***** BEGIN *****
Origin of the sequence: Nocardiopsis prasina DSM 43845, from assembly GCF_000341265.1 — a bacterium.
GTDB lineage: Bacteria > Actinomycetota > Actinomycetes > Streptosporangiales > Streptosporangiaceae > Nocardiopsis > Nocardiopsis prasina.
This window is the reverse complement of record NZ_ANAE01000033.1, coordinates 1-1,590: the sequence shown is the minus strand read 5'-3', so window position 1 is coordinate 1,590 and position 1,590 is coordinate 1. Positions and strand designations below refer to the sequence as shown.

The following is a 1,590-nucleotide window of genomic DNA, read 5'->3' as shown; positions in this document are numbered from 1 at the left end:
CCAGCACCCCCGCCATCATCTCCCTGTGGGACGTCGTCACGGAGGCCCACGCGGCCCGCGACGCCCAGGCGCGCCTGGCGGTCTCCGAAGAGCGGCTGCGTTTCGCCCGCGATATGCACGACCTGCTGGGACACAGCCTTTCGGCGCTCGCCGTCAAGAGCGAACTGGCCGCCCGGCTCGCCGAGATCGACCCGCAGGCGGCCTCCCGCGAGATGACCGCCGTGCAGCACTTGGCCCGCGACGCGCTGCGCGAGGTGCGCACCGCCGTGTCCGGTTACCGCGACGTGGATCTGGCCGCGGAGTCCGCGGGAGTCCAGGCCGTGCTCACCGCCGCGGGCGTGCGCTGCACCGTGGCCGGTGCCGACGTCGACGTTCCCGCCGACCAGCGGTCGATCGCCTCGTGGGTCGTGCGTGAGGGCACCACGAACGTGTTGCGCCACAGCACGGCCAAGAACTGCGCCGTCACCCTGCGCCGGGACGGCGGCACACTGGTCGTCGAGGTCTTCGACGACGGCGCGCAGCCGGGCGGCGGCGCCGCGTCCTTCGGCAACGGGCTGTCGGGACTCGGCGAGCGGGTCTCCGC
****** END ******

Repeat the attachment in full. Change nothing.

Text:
Origin of the sequence: Nocardiopsis prasina DSM 43845, from assembly GCF_000341265.1 — a bacterium.
GTDB lineage: Bacteria > Actinomycetota > Actinomycetes > Streptosporangiales > Streptosporangiaceae > Nocardiopsis > Nocardiopsis prasina.
This window is the reverse complement of record NZ_ANAE01000033.1, coordinates 1-1,590: the sequence shown is the minus strand read 5'-3', so window position 1 is coordinate 1,590 and position 1,590 is coordinate 1. Positions and strand designations below refer to the sequence as shown.

The following is a 1,590-nucleotide window of genomic DNA, read 5'->3' as shown; positions in this document are numbered from 1 at the left end:
CCAGCACCCCCGCCATCATCTCCCTGTGGGACGTCGTCACGGAGGCCCACGCGGCCCGCGACGCCCAGGCGCGCCTGGCGGTCTCCGAAGAGCGGCTGCGTTTCGCCCGCGATATGCACGACCTGCTGGGACACAGCCTTTCGGCGCTCGCCGTCAAGAGCGAACTGGCCGCCCGGCTCGCCGAGATCGACCCGCAGGCGGCCTCCCGCGAGATGACCGCCGTGCAGCACTTGGCCCGCGACGCGCTGCGCGAGGTGCGCACCGCCGTGTCCGGTTACCGCGACGTGGATCTGGCCGCGGAGTCCGCGGGAGTCCAGGCCGTGCTCACCGCCGCGGGCGTGCGCTGCACCGTGGCCGGTGCCGACGTCGACGTTCCCGCCGACCAGCGGTCGATCGCCTCGTGGGTCGTGCGTGAGGGCACCACGAACGTGTTGCGCCACAGCACGGCCAAGAACTGCGCCGTCACCCTGCGCCGGGACGGCGGCACACTGGTCGTCGAGGTCTTCGACGACGGCGCGCAGCCGGGCGGCGGCGCCGCGTCCTTCGGCAACGGGCTGTCGGGACTCGGCGAGCGGGTCTCCGC